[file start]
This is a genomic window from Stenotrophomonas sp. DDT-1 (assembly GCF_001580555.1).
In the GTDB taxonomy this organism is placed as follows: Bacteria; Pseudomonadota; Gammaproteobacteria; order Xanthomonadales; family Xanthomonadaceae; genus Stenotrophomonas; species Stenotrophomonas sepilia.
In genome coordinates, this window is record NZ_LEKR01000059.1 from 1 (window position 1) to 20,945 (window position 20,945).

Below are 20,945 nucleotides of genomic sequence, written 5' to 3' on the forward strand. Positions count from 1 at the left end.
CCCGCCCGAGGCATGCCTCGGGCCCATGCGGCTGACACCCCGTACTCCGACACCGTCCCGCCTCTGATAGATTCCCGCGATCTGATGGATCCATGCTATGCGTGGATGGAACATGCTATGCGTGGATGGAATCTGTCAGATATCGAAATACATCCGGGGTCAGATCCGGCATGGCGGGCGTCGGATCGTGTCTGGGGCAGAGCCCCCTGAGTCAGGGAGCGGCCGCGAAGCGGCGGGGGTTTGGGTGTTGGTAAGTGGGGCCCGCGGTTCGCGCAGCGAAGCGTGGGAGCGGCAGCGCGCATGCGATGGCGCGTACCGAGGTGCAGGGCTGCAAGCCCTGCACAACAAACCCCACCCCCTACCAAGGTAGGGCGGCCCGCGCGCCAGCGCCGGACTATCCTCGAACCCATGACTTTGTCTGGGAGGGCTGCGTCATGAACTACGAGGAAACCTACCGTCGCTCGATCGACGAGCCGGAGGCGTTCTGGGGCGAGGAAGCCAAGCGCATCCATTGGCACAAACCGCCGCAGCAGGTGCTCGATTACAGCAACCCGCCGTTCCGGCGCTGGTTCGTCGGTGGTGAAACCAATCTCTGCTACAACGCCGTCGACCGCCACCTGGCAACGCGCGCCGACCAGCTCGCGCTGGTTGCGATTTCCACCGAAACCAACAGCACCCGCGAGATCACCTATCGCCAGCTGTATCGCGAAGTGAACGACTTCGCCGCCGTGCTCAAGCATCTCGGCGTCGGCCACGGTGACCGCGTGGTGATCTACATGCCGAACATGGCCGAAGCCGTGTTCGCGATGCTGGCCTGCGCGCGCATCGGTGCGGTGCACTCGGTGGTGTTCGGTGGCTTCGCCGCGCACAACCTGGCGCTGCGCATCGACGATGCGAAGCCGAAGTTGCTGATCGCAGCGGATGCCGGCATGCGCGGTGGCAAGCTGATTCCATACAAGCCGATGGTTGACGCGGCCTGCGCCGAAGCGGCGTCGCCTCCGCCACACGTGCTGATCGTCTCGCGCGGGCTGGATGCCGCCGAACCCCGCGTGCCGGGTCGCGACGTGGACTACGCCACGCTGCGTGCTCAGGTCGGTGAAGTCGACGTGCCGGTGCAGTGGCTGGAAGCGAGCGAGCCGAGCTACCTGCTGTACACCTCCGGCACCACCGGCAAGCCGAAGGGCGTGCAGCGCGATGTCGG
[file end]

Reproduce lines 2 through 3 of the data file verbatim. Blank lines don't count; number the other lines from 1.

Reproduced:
In the GTDB taxonomy this organism is placed as follows: Bacteria; Pseudomonadota; Gammaproteobacteria; order Xanthomonadales; family Xanthomonadaceae; genus Stenotrophomonas; species Stenotrophomonas sepilia.
In genome coordinates, this window is record NZ_LEKR01000059.1 from 1 (window position 1) to 20,945 (window position 20,945).